Antione Fuqua has a filmography marked by an interesting assortment of action thrillers. Not all of them are hits, but even his misses are reasonably entertaining and have a particular level of grit and verve. His new film “Infinite” stands out from his other movies and not in the way you would hope. It essentially lacks all of the aforementioned grit and verve he’s known for. After seeing it it’s clear why the movie’s theater release was scrapped and it was sent straight to Paramount+ streaming platform with practically no promotion whatsoever.
In terms of concept, “Infinite” borrows from a number of other science-fiction thrillers including “Inception” and “The Matrix”, but never comes remotely close their level. I can only guess it’s a case of a film’s script (written by Ian Shorr) sounding a lot better on paper. The movie stars Mark Wahlberg, an actor not exactly known as the most emotive. Here he’s at his most emotionless, never showing an ounce of feeling other than occasionally raising his voice a pinch out of irritation. I still haven’t figured out if this was how Wahlberg was directed or if he is just bored out of his mind.
Wahlberg plays Evan McCauley, a diagnosed schizophrenic with a history of violence who is in desperate need of a job to pay his rent and to get his meds (in some early narration we’re warned that things can go bad if he doesn’t get his meds). On the stranger side of things we learn he possesses a number of peculiar skills yet he has no idea where he learned them. For example, one second we watch Evan getting turned down in a job interview and then the next he’s forging a samurai sword. He has no idea where he learned how to do it. It’s just something he’s always known how to do. It sounds ludicrous, but along with dreams that feel like memories and a strange exhaustive knowledge of history, it really gets into one of the cooler elements of the story.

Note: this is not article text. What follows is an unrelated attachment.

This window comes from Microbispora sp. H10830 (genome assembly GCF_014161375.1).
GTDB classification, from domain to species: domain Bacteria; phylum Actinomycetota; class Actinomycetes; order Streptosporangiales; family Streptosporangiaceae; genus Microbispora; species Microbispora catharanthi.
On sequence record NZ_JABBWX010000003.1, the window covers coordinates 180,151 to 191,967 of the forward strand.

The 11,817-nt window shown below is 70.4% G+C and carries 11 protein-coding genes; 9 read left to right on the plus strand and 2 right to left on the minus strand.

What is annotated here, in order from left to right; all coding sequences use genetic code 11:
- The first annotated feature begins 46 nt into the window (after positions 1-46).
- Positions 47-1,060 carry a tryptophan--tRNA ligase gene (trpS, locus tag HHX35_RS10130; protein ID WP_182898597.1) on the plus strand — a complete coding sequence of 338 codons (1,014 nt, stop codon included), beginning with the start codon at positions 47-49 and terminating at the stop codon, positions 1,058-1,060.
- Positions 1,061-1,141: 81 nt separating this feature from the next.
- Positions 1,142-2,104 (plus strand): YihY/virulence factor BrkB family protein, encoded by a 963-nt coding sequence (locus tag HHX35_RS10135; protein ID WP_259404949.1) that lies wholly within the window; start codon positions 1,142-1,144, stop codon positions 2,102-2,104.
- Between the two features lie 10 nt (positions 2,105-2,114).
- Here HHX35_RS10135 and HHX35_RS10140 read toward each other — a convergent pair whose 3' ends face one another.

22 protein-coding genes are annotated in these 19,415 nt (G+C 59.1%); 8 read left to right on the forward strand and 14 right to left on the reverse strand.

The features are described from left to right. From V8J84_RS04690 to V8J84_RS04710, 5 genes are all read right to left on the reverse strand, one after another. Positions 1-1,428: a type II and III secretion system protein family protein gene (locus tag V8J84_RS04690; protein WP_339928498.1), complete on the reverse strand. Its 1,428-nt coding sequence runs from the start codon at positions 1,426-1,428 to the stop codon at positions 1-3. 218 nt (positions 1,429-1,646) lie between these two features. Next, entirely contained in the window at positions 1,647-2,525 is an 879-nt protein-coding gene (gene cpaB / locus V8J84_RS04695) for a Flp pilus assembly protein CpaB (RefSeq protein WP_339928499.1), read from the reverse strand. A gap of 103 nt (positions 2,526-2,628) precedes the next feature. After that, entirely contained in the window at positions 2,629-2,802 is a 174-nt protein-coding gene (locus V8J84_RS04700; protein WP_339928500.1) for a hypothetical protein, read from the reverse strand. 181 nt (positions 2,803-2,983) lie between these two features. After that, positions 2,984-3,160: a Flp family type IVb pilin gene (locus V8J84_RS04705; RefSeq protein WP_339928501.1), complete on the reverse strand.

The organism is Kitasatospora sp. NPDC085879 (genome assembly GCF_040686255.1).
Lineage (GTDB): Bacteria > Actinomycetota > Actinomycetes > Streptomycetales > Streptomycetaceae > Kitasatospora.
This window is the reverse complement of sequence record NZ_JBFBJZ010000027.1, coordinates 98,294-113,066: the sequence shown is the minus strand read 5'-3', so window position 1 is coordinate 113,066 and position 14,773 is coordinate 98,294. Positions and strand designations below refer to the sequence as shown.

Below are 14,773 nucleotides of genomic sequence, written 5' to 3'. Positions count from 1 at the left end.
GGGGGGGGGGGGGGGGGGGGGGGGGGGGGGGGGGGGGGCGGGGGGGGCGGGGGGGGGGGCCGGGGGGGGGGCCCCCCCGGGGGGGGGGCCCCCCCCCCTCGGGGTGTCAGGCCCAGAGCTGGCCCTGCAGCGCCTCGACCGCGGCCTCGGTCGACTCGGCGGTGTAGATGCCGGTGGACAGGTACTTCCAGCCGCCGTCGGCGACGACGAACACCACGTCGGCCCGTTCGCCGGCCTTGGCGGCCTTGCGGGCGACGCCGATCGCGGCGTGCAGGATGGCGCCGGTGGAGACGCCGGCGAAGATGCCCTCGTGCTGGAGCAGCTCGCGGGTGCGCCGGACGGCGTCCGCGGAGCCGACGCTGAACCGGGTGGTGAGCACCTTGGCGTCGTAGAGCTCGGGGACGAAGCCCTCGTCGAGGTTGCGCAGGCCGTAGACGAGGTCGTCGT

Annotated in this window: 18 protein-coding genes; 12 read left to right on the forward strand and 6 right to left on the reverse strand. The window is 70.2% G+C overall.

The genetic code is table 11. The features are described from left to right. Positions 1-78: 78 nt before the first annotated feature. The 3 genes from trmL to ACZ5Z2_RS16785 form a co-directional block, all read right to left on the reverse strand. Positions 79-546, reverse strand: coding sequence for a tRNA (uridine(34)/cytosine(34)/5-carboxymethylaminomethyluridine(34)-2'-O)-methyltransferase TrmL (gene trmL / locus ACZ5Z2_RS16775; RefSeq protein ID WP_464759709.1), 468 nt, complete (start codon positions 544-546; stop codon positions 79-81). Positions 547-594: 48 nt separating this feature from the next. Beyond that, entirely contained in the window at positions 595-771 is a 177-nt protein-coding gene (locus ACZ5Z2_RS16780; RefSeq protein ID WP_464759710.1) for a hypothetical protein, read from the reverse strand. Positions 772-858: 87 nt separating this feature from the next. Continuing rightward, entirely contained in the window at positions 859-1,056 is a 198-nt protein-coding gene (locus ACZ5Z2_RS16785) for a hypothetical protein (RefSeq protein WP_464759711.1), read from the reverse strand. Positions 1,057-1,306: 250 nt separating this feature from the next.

But that’s about as close as we get to exploring the the human implications or the emotional struggle that would come with such an unusual condition. Instead we get a story that is essentially drab and endless world-building bookended by an action-packed opening and ending. There are some cool car chases to start the movie and it has some preposterous yet amusing showdowns to finish. But the tedious and thoroughly uninteresting middle is hard to endure.
The movie tries to sell us on a world full of reincarnated warriors called Infinites. We hear about how they have split up in to two warring sides, the Believers (the good guys) and the Nihilists (the baddies). The Believers feel it is their duty to protect humanity, much like they have done throughout time. The Nihilists…well you know. They’re led by Bathurst, a centuries old Infinite now running around in Chiwetel Ejiofor’s body. He has “lost faith” in the Infinite’s mission and is after a world-ending “egg” that will wipe out all life (trust me, it’s better not to ask too many questions). But the egg’s location is buried somewhere in Evan’s head making him the target of both the Believers and the Nihilists.
Perhaps the movie’s biggest shortcoming is that it spends a lot of time talking about relationships from the past rather than building any meaningful new ones on screen. So we end up following a bunch of hollow characters as they slowly move towards the inevitable bombastic finish. The compelling idea of a man haunted by other people’s memories has all the ingredients for a fun movie. But the lack of interesting characters, the relentless exposition, and the bland world-building make “Infinite” a humorless and soulless slog that a few well-shot action scenes can’t cover up. “Infinite” is now streaming on Paramount+.